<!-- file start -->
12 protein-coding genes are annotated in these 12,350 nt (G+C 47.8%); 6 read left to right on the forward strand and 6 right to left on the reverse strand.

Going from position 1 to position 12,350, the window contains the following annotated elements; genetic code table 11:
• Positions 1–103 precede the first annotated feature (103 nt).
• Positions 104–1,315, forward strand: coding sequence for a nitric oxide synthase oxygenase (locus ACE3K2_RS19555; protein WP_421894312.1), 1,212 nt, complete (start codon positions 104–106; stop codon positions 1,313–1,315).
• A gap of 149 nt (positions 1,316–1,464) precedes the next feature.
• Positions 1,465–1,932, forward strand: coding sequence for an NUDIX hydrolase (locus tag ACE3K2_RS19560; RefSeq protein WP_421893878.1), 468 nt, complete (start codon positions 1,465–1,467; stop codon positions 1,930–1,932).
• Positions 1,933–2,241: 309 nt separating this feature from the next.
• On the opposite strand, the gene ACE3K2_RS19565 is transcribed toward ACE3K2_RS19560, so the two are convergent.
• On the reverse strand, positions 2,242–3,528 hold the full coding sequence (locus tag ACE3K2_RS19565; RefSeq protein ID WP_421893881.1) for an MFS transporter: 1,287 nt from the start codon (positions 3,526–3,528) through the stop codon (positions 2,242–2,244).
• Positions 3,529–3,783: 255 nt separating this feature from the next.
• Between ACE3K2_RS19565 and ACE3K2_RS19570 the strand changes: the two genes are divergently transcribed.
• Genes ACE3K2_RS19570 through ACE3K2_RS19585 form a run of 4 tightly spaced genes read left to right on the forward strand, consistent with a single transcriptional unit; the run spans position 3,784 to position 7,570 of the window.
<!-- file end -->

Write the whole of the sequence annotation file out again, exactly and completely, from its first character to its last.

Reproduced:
12 protein-coding genes are annotated in these 12,350 nt (G+C 47.8%); 6 read left to right on the forward strand and 6 right to left on the reverse strand.

Going from position 1 to position 12,350, the window contains the following annotated elements; genetic code table 11:
• Positions 1–103 precede the first annotated feature (103 nt).
• Positions 104–1,315, forward strand: coding sequence for a nitric oxide synthase oxygenase (locus ACE3K2_RS19555; protein WP_421894312.1), 1,212 nt, complete (start codon positions 104–106; stop codon positions 1,313–1,315).
• A gap of 149 nt (positions 1,316–1,464) precedes the next feature.
• Positions 1,465–1,932, forward strand: coding sequence for an NUDIX hydrolase (locus tag ACE3K2_RS19560; RefSeq protein WP_421893878.1), 468 nt, complete (start codon positions 1,465–1,467; stop codon positions 1,930–1,932).
• Positions 1,933–2,241: 309 nt separating this feature from the next.
• On the opposite strand, the gene ACE3K2_RS19565 is transcribed toward ACE3K2_RS19560, so the two are convergent.
• On the reverse strand, positions 2,242–3,528 hold the full coding sequence (locus tag ACE3K2_RS19565; RefSeq protein ID WP_421893881.1) for an MFS transporter: 1,287 nt from the start codon (positions 3,526–3,528) through the stop codon (positions 2,242–2,244).
• Positions 3,529–3,783: 255 nt separating this feature from the next.
• Between ACE3K2_RS19565 and ACE3K2_RS19570 the strand changes: the two genes are divergently transcribed.
• Genes ACE3K2_RS19570 through ACE3K2_RS19585 form a run of 4 tightly spaced genes read left to right on the forward strand, consistent with a single transcriptional unit; the run spans position 3,784 to position 7,570 of the window.